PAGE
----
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essential business

Essential versus Nonessential Businesses

Alabama Governor Kay Ivey ordered all nonessential businesses to close by 5 p.m. March 27. Opinions differ on what is essential and what is nonessential so to comply with this emergency order, check the following website for a complete list of essential and nonessential businesses: http://www.aces.edu/go/1214. This information is provided by the Business Council of Alabama.

You can also set up an electronic account to receive information on current events for businesses. https://www.bcatoday.org/

When asked what businesses can remain open, Governor Ivey said, “If it is not on the list, it can remain open.” There is also a list of what the State of Alabama considers “essential businesses.”

This emergency declaration opens the door for businesses to apply for funds just approved by Congress in the CARES Act that will provide businesses with funds to pay their employees. These funds do not have to be paid back if they are used for employee wages.

The 2020 CARES Act

If your business is organized into a corporation, limited liability company, or certain partnership, you, the business owner, may pay yourself a salary. Owners who are organized into a sole proprietorship, who are self-employed, or who are independent contractors should check with their bank to see if they qualify for the loan forgiveness program.

Guidelines for banks insured with FDIC funds will be available March 30. The FDIC-insured banks can lend funds to pay employees. If businesses use the money for this purpose, the loan becomes a grant and the US Treasury pays back the loan.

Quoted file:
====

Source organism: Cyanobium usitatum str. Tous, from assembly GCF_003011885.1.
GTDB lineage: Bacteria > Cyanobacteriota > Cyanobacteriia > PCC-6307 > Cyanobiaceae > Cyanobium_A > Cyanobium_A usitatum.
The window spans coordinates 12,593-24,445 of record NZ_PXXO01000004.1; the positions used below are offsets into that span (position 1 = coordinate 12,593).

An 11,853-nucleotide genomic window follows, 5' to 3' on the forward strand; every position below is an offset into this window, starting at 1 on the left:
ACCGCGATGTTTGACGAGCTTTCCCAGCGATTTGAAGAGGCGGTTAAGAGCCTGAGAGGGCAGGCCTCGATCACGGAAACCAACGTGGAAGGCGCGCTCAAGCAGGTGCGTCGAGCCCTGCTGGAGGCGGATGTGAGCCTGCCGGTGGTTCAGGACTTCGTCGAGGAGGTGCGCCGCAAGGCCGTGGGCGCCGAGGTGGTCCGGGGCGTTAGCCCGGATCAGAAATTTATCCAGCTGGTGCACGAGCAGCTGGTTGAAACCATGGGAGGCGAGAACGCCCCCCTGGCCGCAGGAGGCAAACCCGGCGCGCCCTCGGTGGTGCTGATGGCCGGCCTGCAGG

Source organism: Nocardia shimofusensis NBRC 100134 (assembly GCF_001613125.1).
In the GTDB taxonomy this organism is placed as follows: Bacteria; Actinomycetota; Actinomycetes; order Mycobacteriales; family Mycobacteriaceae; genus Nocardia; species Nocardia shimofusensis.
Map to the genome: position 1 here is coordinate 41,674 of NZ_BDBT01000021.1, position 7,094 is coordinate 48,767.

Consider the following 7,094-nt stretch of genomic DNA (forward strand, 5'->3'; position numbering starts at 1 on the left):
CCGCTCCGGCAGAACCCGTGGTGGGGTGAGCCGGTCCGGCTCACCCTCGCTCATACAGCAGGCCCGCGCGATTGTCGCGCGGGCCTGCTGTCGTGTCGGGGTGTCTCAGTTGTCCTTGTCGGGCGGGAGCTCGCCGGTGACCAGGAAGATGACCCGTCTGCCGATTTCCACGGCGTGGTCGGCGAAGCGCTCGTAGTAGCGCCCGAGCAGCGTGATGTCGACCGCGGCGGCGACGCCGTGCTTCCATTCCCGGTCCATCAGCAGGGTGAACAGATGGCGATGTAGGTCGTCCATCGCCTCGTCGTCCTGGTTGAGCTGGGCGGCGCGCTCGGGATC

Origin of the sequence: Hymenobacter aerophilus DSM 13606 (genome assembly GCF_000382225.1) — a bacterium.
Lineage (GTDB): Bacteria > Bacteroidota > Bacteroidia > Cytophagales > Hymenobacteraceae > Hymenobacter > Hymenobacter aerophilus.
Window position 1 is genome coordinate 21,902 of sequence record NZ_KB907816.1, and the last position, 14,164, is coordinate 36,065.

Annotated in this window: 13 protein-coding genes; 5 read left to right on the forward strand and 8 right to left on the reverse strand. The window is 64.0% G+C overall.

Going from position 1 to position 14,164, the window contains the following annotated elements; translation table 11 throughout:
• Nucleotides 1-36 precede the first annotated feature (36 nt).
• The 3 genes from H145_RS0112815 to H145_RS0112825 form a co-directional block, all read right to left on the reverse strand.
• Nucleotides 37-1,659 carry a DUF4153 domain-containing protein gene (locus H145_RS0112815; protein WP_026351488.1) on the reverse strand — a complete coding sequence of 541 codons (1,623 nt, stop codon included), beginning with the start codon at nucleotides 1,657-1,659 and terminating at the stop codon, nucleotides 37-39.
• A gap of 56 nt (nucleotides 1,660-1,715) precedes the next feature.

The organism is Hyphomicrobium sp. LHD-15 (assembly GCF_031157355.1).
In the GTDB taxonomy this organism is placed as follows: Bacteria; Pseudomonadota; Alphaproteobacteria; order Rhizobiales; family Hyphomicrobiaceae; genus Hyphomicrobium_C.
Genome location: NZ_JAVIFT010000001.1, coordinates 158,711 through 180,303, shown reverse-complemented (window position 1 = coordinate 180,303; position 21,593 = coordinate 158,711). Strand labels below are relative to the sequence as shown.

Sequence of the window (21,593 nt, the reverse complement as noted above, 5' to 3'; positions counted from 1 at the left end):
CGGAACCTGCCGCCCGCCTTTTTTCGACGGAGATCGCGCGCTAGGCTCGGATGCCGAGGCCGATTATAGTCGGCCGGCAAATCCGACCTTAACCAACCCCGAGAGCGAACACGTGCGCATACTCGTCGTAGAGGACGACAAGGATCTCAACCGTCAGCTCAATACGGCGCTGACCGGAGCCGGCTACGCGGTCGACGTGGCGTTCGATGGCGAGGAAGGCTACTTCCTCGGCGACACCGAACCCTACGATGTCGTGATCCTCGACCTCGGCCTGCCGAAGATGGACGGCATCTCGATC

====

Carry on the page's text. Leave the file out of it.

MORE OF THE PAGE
Small businesses (fewer than 500 employees) can borrow up to $10 million that can be used for payroll, rent or mortgage payments, and some existing debts. These funds can become a grant and loans forgiven if workers stay employed through the end of June. Small businesses can be granted up to $10,000 to cover operating expenses. Your bank may require evidence of the last three months of payroll and other expenses to establish how many funds you may be entitled to. A current balance sheet would be helpful for the application.

Businesses currently under a Small Business Administration Loan can receive a grant for 6 months’ worth of payments.

Small businesses as defined by the act (fewer than 500 employees) can also defer the rest of the year’s matching payroll tax for the employer’s portion of Social Security (6.2 percent) and Medicare (1.45 percent) for a total of 7.65 percent. This frees up funds for operating expenses.

If a business chooses to defer payments, the employee’s portion will still have to be paid and reported. The deferred amount must be paid as follows: one-half of the deferred payments will have to be paid back by the end of 2021 and the remaining balance by the end of 2022.

For a detailed list of benefits and requirements of the CARES Act, check this list from the US Chamber of Commerce at http://www.aces.edu/go/1215.

Business owners should talk to their bankers and accountants and consider consulting an employment attorney for help in making informed business decisions.

These lists do not reflect the entirety of the new legislation but are offered as a guide. For more information, visit http://www.aces.edu/go/1216.

Alabama Extension offers this information for educational purposes only. Please check with your financial and legal advisers before making major financial or legal decisions.

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